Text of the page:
LEED in a nutshell – The greening of our commercial buildings
Leadership in Energy and Environmental Design (LEED) is a recognized green building certification program providing third-party verification that a building was designed and built to “be green”.
Buildings contribute directly to environmental pollution. Green buildings can be a major part of the solution to these issues. In addition, a common perspective exists where industries are the major part of greenhouse gas emissions, and their buildings are the major contributors to greenhouse gas emissions.
The goal of the system is to allocate points for various green building strategies based on the potential impacts and human benefits of each credit. Each credit is weighed based on the impact categories, which include:
- Reverse Contributions to Global Climate Change (Climate Change)
- Enhance Individual Human Health and Well Being (People)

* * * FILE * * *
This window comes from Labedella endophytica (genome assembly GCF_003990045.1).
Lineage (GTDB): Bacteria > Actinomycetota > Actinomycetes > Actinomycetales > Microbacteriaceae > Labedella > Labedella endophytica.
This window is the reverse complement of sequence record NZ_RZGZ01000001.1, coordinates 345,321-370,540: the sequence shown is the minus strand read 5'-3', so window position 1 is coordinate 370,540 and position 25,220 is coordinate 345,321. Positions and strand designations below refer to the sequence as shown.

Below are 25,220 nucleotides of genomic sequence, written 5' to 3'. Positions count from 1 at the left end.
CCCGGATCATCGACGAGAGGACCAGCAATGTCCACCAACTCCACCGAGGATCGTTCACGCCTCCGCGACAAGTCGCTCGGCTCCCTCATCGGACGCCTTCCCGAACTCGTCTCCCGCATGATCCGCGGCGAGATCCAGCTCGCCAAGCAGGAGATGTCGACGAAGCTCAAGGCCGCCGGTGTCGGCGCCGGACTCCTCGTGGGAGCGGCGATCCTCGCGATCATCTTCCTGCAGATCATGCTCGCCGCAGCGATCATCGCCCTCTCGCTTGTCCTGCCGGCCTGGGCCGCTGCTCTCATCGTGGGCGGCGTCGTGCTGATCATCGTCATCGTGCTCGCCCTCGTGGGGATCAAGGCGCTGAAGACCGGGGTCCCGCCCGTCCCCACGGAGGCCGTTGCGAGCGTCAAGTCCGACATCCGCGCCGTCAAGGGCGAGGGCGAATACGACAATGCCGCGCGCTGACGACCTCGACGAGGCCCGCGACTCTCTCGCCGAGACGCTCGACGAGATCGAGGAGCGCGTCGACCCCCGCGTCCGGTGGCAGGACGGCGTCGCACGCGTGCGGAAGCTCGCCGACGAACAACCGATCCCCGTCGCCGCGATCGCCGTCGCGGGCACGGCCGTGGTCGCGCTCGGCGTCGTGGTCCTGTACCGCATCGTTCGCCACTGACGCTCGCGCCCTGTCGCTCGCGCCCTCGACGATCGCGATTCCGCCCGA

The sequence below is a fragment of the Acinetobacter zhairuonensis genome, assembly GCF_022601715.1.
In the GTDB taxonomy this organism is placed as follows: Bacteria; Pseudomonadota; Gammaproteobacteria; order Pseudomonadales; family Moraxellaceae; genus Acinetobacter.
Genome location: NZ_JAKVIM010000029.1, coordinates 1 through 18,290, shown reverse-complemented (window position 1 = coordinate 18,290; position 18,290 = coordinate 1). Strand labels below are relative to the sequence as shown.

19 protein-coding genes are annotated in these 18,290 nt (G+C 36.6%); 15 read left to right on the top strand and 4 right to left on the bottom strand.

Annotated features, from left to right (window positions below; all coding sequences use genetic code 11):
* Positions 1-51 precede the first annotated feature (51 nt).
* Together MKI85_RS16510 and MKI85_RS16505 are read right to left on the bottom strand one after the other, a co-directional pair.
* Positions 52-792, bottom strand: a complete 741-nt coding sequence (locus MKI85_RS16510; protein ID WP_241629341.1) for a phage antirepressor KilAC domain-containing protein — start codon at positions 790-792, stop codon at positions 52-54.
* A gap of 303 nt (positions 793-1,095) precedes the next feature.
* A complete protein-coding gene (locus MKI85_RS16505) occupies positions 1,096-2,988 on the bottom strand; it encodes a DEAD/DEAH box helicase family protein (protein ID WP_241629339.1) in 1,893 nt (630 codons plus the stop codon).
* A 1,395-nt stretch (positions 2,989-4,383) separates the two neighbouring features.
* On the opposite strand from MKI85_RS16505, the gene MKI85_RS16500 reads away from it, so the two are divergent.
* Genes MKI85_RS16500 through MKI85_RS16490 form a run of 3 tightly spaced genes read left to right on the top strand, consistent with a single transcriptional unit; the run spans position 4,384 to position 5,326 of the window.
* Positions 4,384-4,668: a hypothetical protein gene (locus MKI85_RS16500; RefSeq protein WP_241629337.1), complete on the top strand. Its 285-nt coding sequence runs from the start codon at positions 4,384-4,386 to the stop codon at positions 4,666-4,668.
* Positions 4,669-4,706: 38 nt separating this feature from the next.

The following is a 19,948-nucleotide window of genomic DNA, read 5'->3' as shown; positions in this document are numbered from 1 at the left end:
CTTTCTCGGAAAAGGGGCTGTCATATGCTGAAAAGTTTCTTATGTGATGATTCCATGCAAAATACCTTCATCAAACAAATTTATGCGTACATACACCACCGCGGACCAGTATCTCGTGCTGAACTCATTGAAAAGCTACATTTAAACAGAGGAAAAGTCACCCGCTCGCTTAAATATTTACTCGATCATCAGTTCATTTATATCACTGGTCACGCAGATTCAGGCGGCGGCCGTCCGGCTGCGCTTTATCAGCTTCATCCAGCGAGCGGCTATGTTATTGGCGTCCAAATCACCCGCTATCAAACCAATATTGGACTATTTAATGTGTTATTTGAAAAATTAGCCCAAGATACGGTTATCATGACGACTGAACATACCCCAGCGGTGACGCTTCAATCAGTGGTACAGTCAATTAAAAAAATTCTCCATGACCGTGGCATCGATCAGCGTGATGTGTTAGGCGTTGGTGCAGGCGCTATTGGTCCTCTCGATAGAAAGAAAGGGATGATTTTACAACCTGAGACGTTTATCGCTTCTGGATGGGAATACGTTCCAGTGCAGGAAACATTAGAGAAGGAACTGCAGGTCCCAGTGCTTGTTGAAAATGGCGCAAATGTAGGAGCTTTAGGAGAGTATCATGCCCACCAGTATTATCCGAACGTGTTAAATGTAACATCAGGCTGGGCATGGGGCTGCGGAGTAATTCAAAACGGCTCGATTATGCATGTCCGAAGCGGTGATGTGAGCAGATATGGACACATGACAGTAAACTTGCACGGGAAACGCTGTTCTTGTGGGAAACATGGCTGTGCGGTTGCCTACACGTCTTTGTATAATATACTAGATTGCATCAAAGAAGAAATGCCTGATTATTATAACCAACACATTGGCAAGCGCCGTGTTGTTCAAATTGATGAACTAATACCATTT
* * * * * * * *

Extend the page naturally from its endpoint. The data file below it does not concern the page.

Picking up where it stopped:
- Protect and Restore Water Resources (Water)
- Protect, Enhance, and Restore Biodiversity and Ecosystems (Environment)
- Promote Sustainability and Regenerative Material Cycles (Resources)
- Build a Greener economy (Profit)
- Enhance Community, Social Equity, Environmental Justice and Quality of Life (People)
Levels of certification include: Certified, Silver, Gold, and Platinum; they are determined by the amount of points awarded. The highest level is platinum which requires 80 points, gold is 60 points, silver is 50 points, and basic certification requires 40 points.
The categories points which can be earned under (maximum is 100) include: Location and Transportation, Sustainable Sites, Water Efficiency, Energy and Atmosphere, Material and Resource, Indoor Environmental Quality, Regional Priority, and Innovation. Also, there are prerequisites and Minimum Program Requirements that must be met to become LEED certified.
The attributes of green buildings include reduction of energy use, carbon dioxide emissions, water use and solid waste production compared to conventional buildings.